Becoming a Healthcare Consultant - Education, Certification & Daily Responsibilities

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Healthcare is getting more complex. Governmental regulations, high tech solutions, and lean financial budgets mean that healthcare entities have to be experts at pretty much everything. To gain that specialized expertise and targeted decision-making, they often turn to healthcare consultants: the hired guns of the healthcare industry.

Healthcare consultants are usually contracted for short-term projects. Increasingly, those projects are tech-related—such as implementing an EHR system or migrating data to the cloud—but their focus can run the gamut across any issue a business or healthcare facility could encounter. The work of healthcare consultants is, by its very nature, bespoke to the client that contracts them. And when the project’s over, the consultant moves on.

Some estimates place the value of the US healthcare consultancy market at over $50 billion, and it’s still on the rise. A broad shift towards value-based care, regulatory compliance, data-driven analytics, and cloud applications mean that healthcare organizations will continue to need help implementing new solutions and processes. The job of a healthcare consultant isn’t easy: it starts early, goes late, and requires borderline fanatical commitment to completing projects where the demands can change overnight.

In the course of their work, healthcare consultants save their clients money and time while improving their efficiency—and that’s worth a lot. Top consulting firms like McKinsey and Deloitte can pay healthcare consultants a base salary of $140,000. Combined with a signing bonus and a performance bonus, one’s total compensation can easily exceed $200,000 per year.

Work as a healthcare consultant is fast-paced, challenging, dynamic, and highly rewarding. To get a look at the details of life as a healthcare consultant, read on.

Work Environment of a Healthcare Consultant

The work environment of a consultant will change based on the client who retains their services, and vary further based on the consultancy for which they work. McKinsey consultants, for example, will often spend Monday to Thursday at the client site, where they may have a desk, a cubicle, or an entire reserved room if part of a larger team. Fridays may be spent back at the consultancy’s home office.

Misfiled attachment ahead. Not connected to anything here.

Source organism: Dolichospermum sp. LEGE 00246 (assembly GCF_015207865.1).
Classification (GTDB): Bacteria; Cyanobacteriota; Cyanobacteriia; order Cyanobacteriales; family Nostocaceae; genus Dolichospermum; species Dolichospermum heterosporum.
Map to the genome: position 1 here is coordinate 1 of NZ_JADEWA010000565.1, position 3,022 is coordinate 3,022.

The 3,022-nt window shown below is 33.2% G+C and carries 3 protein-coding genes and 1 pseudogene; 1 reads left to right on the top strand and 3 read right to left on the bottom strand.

It’s important to note that client sites are rarely in one’s hometown, and thus travel is a way of life for many healthcare consultants. The frequent use of teleconferences and virtual work means that a healthcare consultant is often expected to work from anywhere, at any time.

Clinical Team of a Healthcare Consultant

Healthcare consultants have to work within and amongst multiple teams and stakeholders. They have some level of engagement with their client’s general staff and a symbiotic relationship with their home office and engagement manager.

The relationship with the client coordination team is especially important—these teams aren’t just data resources to a healthcare consultant; they’re a partner that’s going to help find the right solutions (ones that are usable) and get those solutions implemented. This is a networked job that requires heavy collaboration and coordination across multiple departments.

Typical Clients of a Healthcare Consultant

The three most common clients for healthcare consultants are hospitals, pharmaceutical firms, and other types of healthcare providers.

  • Hospitals are the most common client of a healthcare consultant. Here, healthcare consultants align the hospital with government regulations; research, purchase, implement, and maintain EHR systems; and coordinate strategic planning for mergers, acquisitions, and other economic shifts.
  • Pharmaceutical firms are the second most likely client of a healthcare consultant, and the most profitable market segment. Here, healthcare consultants provide expertise in human resources, logistics, public relations, and strategic management.
  • Other healthcare providers (e.g., physician offices, outpatient centers, diagnostic labs, and medical labs) are the third most common client of a healthcare consultant. Here, healthcare consultants help with financial management and operational efficiency, particularly around supply costs, purchase methods, the implementation and maintenance of EHR systems.

But that’s not a complete list. Healthcare consultants can also work for government agencies, nonprofit organizations, medical device companies, and insurance providers.

Typical Daily Responsibilities of a Healthcare Consultant